Jan 18, 2012 Walt Shepperd Uncategorized
Power corrupts, they say, and absolute power, well, for the city and county it tends to foster folks fussing with each other, digging themselves into the trench warfare of legislated procedure. In the all-Democrat city government the mayor times her veto of a Common Council move intruding on the process of the Planning Commission so that the folks who passed it will not all be voting when the opportunity to override occurs. On the side lines, former Democratic councilors articulate the relief they felt at being able to leave decisions to commissioners who really understood the vagaries of development. In the Republican dominated county, the executive is at odds with the legislature, the party leadership and other GOP elected officials. Most recently, the issue is a family affair.
Ironically, the quandary in the county may help to keep things honest, or at least shine some light on questionable behavior, although the accusations seem out of proportion to the actions. In the city, however, firefighter Keith Herring and his brother Minister Mark Muhammad are working for the creation of a United Neighbors Common Council — the UNCommon Council. Their goal is to create web and print newsletters to identify problems on the South Side, and recruit small groups to tackle them. The concept has already logged $10,000 from a Case Foundation competition to foster citizen engagement in dialog and action. One target is the conversion of an abandoned building on the 1500 block of South Avenue into a theater.
Who says democracy has to be efficient?
“The problem is the winner take all system,” Green Party coordinator Howie Hawkins says of the local conundrum of citizen representation. Democrats may have 60 percent of voter registration, but 100 percent of decision making, he points out. Republicans may have 30 percent, but zero access to the decisions. “Greens may be second in voter preference in the city, right now, but have no access either.” He advocates a proportional representation system, with seats allotted by percentage of votes, like the one in Cambridge, Mass., which would give meaning to a multi-party ballot. He also advocates a larger city council. “In Germany,” he notes, “a city the size of Syracuse would have 50 seats. In England, Coventry, with a population of 315,710, has 54. Doncaster, with 290,600, has 63.”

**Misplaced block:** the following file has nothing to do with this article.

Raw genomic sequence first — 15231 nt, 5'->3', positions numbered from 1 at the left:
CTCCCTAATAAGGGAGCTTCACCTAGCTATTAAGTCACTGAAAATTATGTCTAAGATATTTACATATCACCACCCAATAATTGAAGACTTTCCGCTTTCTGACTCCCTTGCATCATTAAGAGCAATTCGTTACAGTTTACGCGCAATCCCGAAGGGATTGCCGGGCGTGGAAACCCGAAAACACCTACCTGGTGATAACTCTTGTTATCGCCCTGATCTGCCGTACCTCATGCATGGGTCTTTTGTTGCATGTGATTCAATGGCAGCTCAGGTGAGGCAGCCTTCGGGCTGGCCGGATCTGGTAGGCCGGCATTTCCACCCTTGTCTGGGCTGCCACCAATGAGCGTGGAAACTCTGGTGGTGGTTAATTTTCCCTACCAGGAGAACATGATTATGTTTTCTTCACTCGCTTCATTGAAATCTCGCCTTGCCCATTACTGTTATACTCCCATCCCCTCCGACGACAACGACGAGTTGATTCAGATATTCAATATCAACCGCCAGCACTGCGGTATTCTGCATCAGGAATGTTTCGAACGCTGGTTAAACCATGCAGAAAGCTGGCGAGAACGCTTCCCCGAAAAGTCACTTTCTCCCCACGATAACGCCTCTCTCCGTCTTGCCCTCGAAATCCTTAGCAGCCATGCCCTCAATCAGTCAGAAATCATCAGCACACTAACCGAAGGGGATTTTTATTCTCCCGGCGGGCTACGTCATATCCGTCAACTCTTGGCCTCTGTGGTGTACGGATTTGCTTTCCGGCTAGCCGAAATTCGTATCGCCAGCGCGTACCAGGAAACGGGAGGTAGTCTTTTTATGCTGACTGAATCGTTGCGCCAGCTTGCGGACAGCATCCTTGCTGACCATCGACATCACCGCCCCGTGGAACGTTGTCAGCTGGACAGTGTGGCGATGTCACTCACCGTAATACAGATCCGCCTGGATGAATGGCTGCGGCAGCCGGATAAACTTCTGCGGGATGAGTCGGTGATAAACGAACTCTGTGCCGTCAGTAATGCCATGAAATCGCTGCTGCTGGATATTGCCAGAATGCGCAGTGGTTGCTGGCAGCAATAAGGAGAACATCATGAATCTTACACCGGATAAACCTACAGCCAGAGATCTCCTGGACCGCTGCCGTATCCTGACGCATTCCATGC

Hawkins says efforts over the years locally to reduce the number of representatives on both Common Council and County Legislature have been attributed to drives to make those bodies more efficient. But as the late Maxwell Professor Warner Bloomberg was fond of saying, “The most efficient society may not be one you would be happy living in.”
How about neighborhood assemblies with power?
The local Greens have called for a Common Council with 20 seats, the way it used to be, with one for each of the city’s 19 wards and one for a council president. They also want to see neighborhood assemblies with City Charter authority hold councilors accountable for their votes. A drive could be launched to establish the neighborhood assemblies, which would select members for a shadow council, according to Hawkins, but the organizing efforts required might prove prohibitively huge. Motivation for such an effort, however, might be found in reflection that the model Syracuse adopted from Rochester for creation of the TNT program contained neighborhood assemblies with budget power for dealing with neighborhood issues, an element of the model left out of the local action plan.
Three-time New York Press Association Writer of the Year, Walt Shepperd is a weekly columnist with The Eagle.